Besides the Bible, How to Read a Book by Adler and Van Doren (link is to my review) has been the foundational book of our high school at home program. It is an intense volume that teaches readers how get the most out of any book they read, as well as how to decide which few of the millions of available books are worth the effort.
As both a homeschooler and a reviewer, I dip into this book regularly, and recently I took some notes on the levels of reading most relevant to high school students.
The First Level of Reading: Elementary Reading
– the reading normally learned in elementary school, and also the level that remedial college reading classes often address. This is foundational, and any student who does not read fluently should focus on mastering this skill.
The Second Level of Reading: Inspectional Reading
-the art of skimming systematically to get as much as possible out of a book in a given amount of time, to learn everything that the surface alone can teach you. Most people do not realize the value of such inspectional reading, and “are thus faced with the task of achieving a superficial knowledge of the book at the same time that they are trying to understand it.” p 19
Inspectional Reading 1: Systematic Skimming or Pre-reading, in which you have a limited time to decide if you want to read the book
- Look at the title page and the preface.
- Study the table of contents.
- Check the index to see crucial terms and look up passages containing them.
- Read the publisher’s blurb on the dust jacket.
- Look at the chapters that seem to be pivotal to the argument.
- Turn the pages, dipping in here and there, reading a paragraph or two, sometimes several pages in sequence, never more than that.
Note: When I’m deciding whether or not to read or assign a book, I usually first check out online reviews (GoodReads, Amazon, specific reviewers). If I have the book already, I usually start with the conclusion, and then move to the Table of Contents and the introductions to sections of chapters if there are any. If, before trusting the author’s judgement, I want to see what kind of research he or she has done, I begin with the bibliography, acknowledgements, and footnotes. Because of decades of practice, I usually know before steps 5 and 6 above whether or not I will want to read the book.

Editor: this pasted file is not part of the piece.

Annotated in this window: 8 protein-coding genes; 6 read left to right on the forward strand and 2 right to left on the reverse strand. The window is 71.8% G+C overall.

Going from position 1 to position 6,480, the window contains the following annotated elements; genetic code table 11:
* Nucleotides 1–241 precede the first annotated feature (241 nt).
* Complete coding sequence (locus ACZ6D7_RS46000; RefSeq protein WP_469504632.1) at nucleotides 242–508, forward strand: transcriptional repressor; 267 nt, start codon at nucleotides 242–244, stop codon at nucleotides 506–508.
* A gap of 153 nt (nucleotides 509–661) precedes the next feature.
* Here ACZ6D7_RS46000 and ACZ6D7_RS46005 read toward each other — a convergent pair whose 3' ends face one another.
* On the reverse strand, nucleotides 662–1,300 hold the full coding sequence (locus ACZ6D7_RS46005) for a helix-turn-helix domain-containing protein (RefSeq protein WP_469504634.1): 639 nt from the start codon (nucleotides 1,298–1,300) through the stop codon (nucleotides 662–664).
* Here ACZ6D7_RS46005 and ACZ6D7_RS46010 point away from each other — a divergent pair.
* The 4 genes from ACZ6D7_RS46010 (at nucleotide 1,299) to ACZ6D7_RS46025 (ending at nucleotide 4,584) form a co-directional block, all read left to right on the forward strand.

Inspectional Reading 2: Superficial Reading
“In tackling a difficult book for the first time, read it through without ever stopping to look up or ponder the things you do not understand right away.” If you go to the dictionary or other secondary sources prematurely, you will only be impeding your reading instead of helping it along. In fact, in your effort to master the fine points prematurely, you will miss the big points that the author is making (miss the forest for the trees) p 38.
Note: This is especially relevant when studying something like Shakespeare: first read an outline of the play, then watch it, and only after that begin the detailed study, as discussed here and in the comments here.
The Third Level of Reading: Analytical Reading
-thorough reading, the best you can do; an intensely active process that is complex, systematic, and, I would say, deliberate. “Reading a book analytically is chewing and digesting it… and is preeminently for the sake of understanding.” p19
Note: Most books are not worth this much effort, so choose carefully.
Stage 1, Rules for Finding What a Book is About:
- Classify the book according to kind and subject matter
- State what the whole book is about with the utmost brevity.
- Enumerate its major parts in their order and relation, and outline these parts as you have outlined the whole.
- Define the problem or problems the author is trying to solve. p 95
Stage 2, Rules for Finding What a Book Says (Interpreting its Contents)
- Come to terms with the author by interpreting his key words
- Grasp the author’s leading propositions by dealing with his most important sentences.
- Know the author’s arguments, by finding them in, or constructing them out of, sequences of sentences.
- Determine which of his problems the author has solved, and which he has not; and as to the latter, decide which the author knew he had failed to solve.
Stage 3, Rules for Criticizing a Book as a Communication of Knowledge
A.General Maxims of Intellectual Etiquette
- Do not begin criticism until you have completed your outline and your interpretation of the book. (Do not say you agree, disagree, or suspend judgement, until you can say, “I understand.”
- Do not disagree disputatiously or contentiously.
- Demonstrate you recognize the difference between knowledge and mere personal opinion by presenting good reasons for any critical judgement you make.
B.Special Criteria for Points of Criticism
- Show wherein the author is uninformed.
- Who wherein the author is misinformed.
- Show wherein the author is illogical.
- Show wherein the author’s analysis or account is incomplete.
The Fourth Level of Reading: Syntopical Reading
-comparative reading in which one reads many books on a topic, compares them, and constructs “…an analysis of the topic that may not be in any of the books.” p 20
Note: This level is beyond many high school students but is very worthwhile for any older teen or adult to learn. I may write detailed notes on it later.
Of course, in its 400+ pages How to Read a Book contains an enormous amount of explanation of these points and also applies them to various different kinds of reading. I highly recommend the book for high school students and anyone else who learns from books, and hope that these notes encourage you to study the book.
For a detailed discussion of how we use it in our homeschool, read my review .
Disclosure: I bought this book second hand many years ago. I am not compensated for this post in any way and have provided my own honest opinion.